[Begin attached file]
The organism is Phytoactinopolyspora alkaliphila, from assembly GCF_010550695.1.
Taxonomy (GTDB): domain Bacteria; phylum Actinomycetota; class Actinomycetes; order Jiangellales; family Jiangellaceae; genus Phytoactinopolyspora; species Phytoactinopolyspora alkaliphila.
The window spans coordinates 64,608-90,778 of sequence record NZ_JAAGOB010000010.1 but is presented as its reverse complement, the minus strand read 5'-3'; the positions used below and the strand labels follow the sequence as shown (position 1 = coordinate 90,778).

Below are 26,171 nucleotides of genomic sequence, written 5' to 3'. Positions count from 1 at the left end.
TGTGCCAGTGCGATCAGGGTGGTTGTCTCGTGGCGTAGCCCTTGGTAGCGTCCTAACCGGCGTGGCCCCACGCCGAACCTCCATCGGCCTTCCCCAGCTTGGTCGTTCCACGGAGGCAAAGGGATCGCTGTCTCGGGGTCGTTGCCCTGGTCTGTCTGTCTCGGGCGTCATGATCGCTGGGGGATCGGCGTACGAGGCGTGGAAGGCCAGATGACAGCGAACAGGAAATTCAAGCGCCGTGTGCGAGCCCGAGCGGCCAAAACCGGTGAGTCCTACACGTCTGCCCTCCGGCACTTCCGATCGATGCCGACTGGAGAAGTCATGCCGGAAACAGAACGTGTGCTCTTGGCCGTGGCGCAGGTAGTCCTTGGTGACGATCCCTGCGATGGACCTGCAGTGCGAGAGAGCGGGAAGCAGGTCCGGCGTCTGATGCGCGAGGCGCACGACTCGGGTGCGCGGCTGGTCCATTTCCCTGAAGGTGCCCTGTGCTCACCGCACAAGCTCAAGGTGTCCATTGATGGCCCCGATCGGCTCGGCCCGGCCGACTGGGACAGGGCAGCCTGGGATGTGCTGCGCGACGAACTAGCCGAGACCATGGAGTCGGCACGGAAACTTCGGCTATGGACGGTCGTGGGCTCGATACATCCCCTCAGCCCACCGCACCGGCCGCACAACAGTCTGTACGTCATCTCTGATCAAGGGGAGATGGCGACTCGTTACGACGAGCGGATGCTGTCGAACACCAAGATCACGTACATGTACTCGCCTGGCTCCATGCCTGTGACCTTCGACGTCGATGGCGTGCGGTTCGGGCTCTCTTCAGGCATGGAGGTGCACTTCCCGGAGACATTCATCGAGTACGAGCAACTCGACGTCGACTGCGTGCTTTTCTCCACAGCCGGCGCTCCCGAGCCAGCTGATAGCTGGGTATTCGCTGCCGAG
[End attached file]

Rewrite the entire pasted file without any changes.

The organism is Phytoactinopolyspora alkaliphila, from assembly GCF_010550695.1.
Taxonomy (GTDB): domain Bacteria; phylum Actinomycetota; class Actinomycetes; order Jiangellales; family Jiangellaceae; genus Phytoactinopolyspora; species Phytoactinopolyspora alkaliphila.
The window spans coordinates 64,608-90,778 of sequence record NZ_JAAGOB010000010.1 but is presented as its reverse complement, the minus strand read 5'-3'; the positions used below and the strand labels follow the sequence as shown (position 1 = coordinate 90,778).

Below are 26,171 nucleotides of genomic sequence, written 5' to 3'. Positions count from 1 at the left end.
TGTGCCAGTGCGATCAGGGTGGTTGTCTCGTGGCGTAGCCCTTGGTAGCGTCCTAACCGGCGTGGCCCCACGCCGAACCTCCATCGGCCTTCCCCAGCTTGGTCGTTCCACGGAGGCAAAGGGATCGCTGTCTCGGGGTCGTTGCCCTGGTCTGTCTGTCTCGGGCGTCATGATCGCTGGGGGATCGGCGTACGAGGCGTGGAAGGCCAGATGACAGCGAACAGGAAATTCAAGCGCCGTGTGCGAGCCCGAGCGGCCAAAACCGGTGAGTCCTACACGTCTGCCCTCCGGCACTTCCGATCGATGCCGACTGGAGAAGTCATGCCGGAAACAGAACGTGTGCTCTTGGCCGTGGCGCAGGTAGTCCTTGGTGACGATCCCTGCGATGGACCTGCAGTGCGAGAGAGCGGGAAGCAGGTCCGGCGTCTGATGCGCGAGGCGCACGACTCGGGTGCGCGGCTGGTCCATTTCCCTGAAGGTGCCCTGTGCTCACCGCACAAGCTCAAGGTGTCCATTGATGGCCCCGATCGGCTCGGCCCGGCCGACTGGGACAGGGCAGCCTGGGATGTGCTGCGCGACGAACTAGCCGAGACCATGGAGTCGGCACGGAAACTTCGGCTATGGACGGTCGTGGGCTCGATACATCCCCTCAGCCCACCGCACCGGCCGCACAACAGTCTGTACGTCATCTCTGATCAAGGGGAGATGGCGACTCGTTACGACGAGCGGATGCTGTCGAACACCAAGATCACGTACATGTACTCGCCTGGCTCCATGCCTGTGACCTTCGACGTCGATGGCGTGCGGTTCGGGCTCTCTTCAGGCATGGAGGTGCACTTCCCGGAGACATTCATCGAGTACGAGCAACTCGACGTCGACTGCGTGCTTTTCTCCACAGCCGGCGCTCCCGAGCCAGCTGATAGCTGGGTATTCGCTGCCGAG